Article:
Well, just take a look at what's happening to medicine. Also note how medical costs for pets have remained steady despite similar technological advances:

Pain and suffering awards would also boost malpractice suits against vets, making care more expensive and less accessible, just as big lawsuit awards have done to our own health care. American doctors, burdened by nearly $30 billion a year in malpractice insurance premiums, practice "defensive" ...

Read more...

Interesting case. A doctor is sued for overtesting (defensive testing, if you will). Complications from a questionably-indicated colonoscopy leads to aspiration pneumonia and death:

When 59-year-old Judith Dill went to Naples Community Hospital for bilateral total knee replacement surgery in 2003, the operation was successful and she was beginning to walk.

But while still recovering in the hospital, she felt nauseated and began vomiting days, prompting a ...

Read more...

Considerable cost savings:

To examine consequences of beneficiaries making their own rationing decisions, my colleague Andrew Rettenmaier and I estimated the effects of creating reformed Medicare based on a $5,000-deductible Health Savings Account (HSA), beginning with the baby boomer retirees. The size of the deductible and the HSA would grow through time (as health costs grow), and since deposits would be made with after-tax dollars, withdrawals for any purpose would ...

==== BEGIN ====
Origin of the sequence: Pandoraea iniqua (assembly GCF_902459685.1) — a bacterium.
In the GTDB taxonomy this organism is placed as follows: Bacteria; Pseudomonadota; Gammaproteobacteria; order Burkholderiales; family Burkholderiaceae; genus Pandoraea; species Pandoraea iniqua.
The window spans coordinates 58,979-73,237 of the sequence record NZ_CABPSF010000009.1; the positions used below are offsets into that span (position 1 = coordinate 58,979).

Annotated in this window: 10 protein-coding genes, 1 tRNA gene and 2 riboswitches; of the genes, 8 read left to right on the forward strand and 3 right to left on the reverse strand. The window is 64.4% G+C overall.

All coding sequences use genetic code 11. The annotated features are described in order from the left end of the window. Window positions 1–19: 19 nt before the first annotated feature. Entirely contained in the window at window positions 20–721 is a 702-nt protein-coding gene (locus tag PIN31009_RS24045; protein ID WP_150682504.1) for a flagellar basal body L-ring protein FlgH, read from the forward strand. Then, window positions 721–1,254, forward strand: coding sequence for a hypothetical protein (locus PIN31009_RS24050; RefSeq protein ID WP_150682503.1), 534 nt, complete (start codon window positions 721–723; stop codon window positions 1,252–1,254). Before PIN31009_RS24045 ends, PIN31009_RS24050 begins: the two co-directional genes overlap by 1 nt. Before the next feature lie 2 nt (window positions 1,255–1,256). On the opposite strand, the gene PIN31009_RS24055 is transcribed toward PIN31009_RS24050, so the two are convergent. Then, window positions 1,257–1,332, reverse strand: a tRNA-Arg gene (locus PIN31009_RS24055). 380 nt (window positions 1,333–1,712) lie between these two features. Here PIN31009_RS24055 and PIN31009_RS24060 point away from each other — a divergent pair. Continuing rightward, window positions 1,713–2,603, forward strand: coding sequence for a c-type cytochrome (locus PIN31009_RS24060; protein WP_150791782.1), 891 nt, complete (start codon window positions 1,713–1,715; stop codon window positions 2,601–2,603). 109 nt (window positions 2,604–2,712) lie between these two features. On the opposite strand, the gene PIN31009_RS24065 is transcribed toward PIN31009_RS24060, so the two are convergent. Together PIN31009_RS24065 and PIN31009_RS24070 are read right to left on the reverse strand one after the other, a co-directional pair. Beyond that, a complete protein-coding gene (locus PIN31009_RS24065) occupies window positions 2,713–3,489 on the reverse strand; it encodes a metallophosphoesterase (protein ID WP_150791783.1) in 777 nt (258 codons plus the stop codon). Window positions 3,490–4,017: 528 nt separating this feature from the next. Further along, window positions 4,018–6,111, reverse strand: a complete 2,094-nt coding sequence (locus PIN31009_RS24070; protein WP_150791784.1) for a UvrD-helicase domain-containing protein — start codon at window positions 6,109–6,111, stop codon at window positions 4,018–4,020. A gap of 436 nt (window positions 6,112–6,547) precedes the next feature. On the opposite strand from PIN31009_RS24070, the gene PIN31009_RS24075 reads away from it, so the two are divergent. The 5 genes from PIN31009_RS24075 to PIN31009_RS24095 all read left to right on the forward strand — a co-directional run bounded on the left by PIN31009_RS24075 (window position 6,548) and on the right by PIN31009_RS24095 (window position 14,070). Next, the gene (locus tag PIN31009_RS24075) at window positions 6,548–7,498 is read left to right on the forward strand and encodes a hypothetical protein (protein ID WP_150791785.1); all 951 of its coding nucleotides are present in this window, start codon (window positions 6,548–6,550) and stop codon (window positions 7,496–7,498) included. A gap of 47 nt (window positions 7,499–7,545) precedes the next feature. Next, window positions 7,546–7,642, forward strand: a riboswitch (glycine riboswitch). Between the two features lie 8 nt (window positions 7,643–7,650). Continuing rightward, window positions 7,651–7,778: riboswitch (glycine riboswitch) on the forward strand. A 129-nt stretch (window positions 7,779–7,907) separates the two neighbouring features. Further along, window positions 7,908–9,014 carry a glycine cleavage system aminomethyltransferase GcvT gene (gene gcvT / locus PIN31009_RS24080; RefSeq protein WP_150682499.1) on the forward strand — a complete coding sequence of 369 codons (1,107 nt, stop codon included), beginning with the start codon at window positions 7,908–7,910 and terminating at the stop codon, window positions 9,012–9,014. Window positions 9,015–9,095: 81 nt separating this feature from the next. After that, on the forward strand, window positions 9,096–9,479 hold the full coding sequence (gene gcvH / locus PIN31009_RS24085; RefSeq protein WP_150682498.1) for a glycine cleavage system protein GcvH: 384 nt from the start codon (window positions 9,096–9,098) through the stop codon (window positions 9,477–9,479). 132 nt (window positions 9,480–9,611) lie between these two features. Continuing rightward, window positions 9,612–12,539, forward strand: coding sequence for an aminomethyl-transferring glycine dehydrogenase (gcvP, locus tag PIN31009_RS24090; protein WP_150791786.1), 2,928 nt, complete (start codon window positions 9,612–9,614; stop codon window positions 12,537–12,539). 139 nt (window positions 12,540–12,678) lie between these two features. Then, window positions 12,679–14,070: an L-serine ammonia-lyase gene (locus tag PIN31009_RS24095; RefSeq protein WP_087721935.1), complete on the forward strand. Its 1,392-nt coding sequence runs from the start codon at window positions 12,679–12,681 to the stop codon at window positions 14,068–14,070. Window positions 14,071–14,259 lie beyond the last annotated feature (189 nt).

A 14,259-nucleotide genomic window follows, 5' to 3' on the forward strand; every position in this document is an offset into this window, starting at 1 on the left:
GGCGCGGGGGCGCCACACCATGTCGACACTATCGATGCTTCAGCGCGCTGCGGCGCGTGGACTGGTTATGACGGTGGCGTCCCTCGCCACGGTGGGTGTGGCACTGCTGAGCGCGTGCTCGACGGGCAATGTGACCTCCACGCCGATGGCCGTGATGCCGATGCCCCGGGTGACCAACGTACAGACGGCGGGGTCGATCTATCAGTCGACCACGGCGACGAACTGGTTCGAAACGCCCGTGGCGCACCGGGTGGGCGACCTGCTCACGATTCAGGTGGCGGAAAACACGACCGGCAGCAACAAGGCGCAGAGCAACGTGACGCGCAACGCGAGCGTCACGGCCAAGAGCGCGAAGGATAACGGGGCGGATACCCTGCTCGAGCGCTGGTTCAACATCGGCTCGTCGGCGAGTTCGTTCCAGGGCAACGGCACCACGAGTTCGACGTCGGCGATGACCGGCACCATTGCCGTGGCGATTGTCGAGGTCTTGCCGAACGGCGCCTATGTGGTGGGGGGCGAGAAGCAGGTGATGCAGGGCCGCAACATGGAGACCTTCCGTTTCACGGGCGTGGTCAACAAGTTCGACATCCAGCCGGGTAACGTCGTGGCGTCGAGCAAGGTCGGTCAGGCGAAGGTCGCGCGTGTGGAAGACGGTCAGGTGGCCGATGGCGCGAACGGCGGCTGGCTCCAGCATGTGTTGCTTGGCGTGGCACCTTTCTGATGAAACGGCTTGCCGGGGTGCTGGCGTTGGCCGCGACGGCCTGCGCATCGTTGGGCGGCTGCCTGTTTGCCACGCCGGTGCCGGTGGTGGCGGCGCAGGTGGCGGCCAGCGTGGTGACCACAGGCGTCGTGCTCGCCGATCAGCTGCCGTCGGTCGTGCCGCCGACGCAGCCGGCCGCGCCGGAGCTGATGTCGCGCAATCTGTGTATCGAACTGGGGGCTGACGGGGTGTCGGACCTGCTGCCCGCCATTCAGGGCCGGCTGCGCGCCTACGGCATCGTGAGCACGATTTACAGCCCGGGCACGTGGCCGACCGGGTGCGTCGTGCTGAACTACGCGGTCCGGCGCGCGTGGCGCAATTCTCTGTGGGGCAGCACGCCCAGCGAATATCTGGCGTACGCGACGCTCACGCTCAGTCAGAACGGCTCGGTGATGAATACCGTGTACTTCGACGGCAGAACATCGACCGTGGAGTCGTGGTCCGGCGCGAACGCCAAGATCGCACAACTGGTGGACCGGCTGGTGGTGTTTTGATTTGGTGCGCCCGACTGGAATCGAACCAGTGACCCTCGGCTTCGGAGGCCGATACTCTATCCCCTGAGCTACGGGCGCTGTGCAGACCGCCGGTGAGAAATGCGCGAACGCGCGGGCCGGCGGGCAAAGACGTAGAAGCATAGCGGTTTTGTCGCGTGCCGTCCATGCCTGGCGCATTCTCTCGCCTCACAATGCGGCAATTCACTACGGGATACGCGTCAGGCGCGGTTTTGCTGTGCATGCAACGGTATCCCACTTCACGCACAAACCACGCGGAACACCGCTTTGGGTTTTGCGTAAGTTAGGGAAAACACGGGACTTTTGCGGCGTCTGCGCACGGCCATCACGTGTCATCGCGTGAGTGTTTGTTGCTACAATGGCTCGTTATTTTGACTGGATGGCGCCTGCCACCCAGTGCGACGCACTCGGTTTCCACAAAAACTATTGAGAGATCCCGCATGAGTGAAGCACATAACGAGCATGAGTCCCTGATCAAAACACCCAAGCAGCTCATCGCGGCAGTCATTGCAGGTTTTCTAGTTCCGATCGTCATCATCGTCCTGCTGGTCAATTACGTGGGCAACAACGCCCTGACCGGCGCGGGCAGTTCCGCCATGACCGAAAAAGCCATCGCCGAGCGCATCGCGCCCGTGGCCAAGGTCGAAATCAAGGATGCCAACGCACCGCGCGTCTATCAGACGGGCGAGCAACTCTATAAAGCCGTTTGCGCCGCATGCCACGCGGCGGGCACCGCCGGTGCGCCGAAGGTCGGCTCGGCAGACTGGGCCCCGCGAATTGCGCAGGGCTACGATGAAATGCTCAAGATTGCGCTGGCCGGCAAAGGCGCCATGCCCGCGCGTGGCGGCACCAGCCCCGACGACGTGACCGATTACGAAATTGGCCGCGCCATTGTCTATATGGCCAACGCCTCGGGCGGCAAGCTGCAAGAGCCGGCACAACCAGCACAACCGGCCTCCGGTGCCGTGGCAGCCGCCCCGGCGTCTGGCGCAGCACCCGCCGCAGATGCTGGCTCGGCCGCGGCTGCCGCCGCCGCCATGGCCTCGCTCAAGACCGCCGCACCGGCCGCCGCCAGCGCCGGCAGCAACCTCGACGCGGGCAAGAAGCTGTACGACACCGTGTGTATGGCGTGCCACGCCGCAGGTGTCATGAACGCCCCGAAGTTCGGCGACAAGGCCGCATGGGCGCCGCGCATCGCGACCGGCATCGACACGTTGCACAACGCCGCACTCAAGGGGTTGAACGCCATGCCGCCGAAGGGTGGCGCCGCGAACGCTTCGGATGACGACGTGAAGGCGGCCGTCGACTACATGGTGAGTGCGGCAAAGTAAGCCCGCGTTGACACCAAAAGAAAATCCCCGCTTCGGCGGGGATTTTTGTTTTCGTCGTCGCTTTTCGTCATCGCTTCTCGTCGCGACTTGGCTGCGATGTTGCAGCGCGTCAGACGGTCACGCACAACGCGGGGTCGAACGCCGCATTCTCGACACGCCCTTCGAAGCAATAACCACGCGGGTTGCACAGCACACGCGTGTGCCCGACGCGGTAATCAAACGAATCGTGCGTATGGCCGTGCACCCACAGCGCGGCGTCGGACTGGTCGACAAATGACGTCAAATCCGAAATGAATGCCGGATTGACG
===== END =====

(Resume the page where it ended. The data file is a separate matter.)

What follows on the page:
Read more...

An op-ed in the WSJ about how the Democrats are being outmaneuvered on health care:

How goes the cold war? We refer to the never-ending twilight struggle between advocates of socialized medicine in America and those who believe economically competent Americans should be required to budget and save for their own health care, as they do for the rest of their personal consumption . .

. . . Republicans, ...

Read more...

Peter Rost sheds more light on Big Pharma and "speaker utilization". (via Health Care Renewal)

This was the controversial treatment earlier this year where parents had their daughter undergo experimental surgery to keep her small. Apparently the hospital didn't dot every i:

Now, the hospital admits it broke state law by not making sure the court order was obtained and allowing the surgery to proceed.

According to a report released Tuesday by a non-profit advocacy group, Ashley's constitutional and common-law rights were ...

Read more...

Dr. Crippen with his latest update on the government-run NHS.

This time from IV colchicine. Was it the fault of the clinic or compounding pharmacy?

Pressure to crack down on DTC drug ads are causing advertisers to run scared.

Flea has been doing some great blogging about his upcoming malpractice trial. Attorney and med blog reader Eric Turkewitz comments on the risks of this:

In opening the door to the legal sanctuary however -- that is, the special place where all contacts with one's lawyers are protected -- he is running two giant risks:

First, if his cover is blown and plaintiff's counsel finds out he has ...

Read more...